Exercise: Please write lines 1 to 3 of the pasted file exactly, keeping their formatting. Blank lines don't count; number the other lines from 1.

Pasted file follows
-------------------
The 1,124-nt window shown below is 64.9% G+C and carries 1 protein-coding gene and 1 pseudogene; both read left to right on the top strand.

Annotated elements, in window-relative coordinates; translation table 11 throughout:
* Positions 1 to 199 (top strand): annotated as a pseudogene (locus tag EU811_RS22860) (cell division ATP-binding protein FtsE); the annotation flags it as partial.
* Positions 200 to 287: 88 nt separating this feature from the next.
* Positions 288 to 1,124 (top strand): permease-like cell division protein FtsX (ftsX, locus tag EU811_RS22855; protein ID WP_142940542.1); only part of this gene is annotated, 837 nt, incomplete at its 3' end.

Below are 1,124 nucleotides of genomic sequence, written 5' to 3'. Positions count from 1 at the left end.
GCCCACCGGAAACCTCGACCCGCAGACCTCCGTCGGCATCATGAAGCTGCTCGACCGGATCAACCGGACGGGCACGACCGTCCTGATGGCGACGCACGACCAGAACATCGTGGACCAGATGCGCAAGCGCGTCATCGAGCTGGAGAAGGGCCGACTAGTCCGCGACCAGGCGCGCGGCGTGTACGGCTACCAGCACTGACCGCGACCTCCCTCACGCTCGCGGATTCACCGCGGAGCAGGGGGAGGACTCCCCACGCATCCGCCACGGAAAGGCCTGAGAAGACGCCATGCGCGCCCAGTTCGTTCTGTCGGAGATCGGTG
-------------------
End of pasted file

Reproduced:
The 1,124-nt window shown below is 64.9% G+C and carries 1 protein-coding gene and 1 pseudogene; both read left to right on the top strand.

Annotated elements, in window-relative coordinates; translation table 11 throughout:
* Positions 1 to 199 (top strand): annotated as a pseudogene (locus tag EU811_RS22860) (cell division ATP-binding protein FtsE); the annotation flags it as partial.